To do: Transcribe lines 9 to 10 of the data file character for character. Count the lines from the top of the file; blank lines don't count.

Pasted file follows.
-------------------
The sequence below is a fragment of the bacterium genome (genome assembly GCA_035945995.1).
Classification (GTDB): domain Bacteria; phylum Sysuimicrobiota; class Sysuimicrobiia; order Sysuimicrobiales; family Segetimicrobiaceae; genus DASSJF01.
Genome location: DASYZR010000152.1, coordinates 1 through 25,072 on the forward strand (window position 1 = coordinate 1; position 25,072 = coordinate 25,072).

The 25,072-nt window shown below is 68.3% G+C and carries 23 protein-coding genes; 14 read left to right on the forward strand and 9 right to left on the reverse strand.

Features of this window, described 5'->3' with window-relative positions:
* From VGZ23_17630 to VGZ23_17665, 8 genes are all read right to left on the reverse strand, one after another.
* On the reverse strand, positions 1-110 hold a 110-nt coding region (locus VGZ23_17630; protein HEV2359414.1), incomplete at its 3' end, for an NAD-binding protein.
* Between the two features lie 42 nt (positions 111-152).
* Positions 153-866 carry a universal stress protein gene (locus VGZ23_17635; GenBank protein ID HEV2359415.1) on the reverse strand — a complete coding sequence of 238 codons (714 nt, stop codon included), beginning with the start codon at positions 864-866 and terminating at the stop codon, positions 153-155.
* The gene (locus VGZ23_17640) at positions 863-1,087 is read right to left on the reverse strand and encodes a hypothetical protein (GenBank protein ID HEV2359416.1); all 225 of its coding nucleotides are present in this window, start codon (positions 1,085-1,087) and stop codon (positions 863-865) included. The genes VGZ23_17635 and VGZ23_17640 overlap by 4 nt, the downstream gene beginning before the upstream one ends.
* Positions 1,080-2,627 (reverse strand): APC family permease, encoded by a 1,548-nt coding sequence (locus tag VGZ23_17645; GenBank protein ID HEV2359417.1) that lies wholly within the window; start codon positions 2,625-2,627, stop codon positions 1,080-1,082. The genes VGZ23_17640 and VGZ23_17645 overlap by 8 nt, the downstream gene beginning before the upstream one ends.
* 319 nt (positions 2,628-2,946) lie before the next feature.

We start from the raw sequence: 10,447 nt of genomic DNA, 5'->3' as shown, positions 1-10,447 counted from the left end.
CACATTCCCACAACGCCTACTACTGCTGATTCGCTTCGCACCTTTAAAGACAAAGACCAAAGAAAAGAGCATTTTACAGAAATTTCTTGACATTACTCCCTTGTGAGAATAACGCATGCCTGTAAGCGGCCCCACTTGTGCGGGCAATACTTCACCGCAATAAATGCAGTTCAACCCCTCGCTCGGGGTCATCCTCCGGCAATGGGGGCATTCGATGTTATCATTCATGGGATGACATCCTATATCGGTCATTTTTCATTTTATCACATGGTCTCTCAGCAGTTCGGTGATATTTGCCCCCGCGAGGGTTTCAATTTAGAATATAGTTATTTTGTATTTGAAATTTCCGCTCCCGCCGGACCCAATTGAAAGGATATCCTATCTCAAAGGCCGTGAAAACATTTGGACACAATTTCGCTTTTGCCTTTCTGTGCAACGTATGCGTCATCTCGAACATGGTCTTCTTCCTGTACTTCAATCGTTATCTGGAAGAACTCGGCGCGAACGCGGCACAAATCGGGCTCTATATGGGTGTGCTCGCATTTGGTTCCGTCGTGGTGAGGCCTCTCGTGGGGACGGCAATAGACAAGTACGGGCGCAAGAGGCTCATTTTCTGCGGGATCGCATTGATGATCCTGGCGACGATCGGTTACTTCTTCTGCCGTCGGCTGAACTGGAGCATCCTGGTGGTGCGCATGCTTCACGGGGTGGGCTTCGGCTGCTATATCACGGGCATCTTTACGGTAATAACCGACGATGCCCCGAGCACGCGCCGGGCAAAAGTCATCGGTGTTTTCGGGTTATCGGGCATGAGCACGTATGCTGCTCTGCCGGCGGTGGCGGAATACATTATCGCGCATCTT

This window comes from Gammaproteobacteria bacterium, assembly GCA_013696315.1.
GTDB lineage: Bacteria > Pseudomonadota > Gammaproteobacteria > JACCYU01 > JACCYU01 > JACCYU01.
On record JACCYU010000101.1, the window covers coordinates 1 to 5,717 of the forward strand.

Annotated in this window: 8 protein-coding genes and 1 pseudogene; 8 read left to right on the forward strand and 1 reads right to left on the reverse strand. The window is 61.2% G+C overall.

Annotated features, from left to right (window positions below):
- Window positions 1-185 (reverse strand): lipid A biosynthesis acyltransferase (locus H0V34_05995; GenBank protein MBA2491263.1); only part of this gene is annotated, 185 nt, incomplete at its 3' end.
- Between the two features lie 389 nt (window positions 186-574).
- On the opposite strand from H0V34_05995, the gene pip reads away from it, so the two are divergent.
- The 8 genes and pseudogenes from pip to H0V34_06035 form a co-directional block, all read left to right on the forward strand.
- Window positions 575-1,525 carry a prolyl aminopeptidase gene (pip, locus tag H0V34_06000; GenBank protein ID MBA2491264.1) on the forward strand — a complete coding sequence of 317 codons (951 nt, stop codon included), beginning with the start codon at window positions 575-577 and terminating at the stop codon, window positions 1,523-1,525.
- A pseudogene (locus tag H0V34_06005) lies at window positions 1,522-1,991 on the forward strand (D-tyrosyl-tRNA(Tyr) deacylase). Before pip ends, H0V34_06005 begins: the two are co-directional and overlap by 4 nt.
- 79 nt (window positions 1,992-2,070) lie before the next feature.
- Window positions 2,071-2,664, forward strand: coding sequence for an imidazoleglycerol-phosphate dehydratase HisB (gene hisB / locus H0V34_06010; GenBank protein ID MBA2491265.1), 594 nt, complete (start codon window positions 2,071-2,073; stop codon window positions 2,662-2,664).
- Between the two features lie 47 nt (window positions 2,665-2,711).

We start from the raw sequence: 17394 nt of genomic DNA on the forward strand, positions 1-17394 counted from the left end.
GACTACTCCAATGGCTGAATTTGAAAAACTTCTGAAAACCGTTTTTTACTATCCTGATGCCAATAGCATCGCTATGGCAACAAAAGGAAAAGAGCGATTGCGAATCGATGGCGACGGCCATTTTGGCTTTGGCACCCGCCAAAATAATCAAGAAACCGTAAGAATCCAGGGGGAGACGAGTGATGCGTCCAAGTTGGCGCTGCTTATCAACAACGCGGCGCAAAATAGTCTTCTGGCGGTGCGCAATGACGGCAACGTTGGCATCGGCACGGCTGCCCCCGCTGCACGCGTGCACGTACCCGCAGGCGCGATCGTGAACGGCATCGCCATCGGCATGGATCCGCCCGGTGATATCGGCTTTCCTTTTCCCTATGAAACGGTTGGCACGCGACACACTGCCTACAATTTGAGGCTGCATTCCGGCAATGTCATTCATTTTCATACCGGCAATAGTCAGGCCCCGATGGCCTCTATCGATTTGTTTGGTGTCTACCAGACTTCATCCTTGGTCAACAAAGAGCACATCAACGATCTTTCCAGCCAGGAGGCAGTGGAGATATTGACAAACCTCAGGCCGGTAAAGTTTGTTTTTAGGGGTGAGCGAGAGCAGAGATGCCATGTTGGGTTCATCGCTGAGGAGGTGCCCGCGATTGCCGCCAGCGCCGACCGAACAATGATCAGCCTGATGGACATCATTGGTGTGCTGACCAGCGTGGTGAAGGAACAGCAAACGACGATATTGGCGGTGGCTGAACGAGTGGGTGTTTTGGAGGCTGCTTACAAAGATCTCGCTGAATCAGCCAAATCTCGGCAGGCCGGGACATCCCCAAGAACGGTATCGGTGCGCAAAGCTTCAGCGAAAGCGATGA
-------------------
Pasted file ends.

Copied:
* Positions 153-866 carry a universal stress protein gene (locus VGZ23_17635; GenBank protein ID HEV2359415.1) on the reverse strand — a complete coding sequence of 238 codons (714 nt, stop codon included), beginning with the start codon at positions 864-866 and terminating at the stop codon, positions 153-155.
* The gene (locus VGZ23_17640) at positions 863-1,087 is read right to left on the reverse strand and encodes a hypothetical protein (GenBank protein ID HEV2359416.1); all 225 of its coding nucleotides are present in this window, start codon (positions 1,085-1,087) and stop codon (positions 863-865) included. The genes VGZ23_17635 and VGZ23_17640 overlap by 4 nt, the downstream gene beginning before the upstream one ends.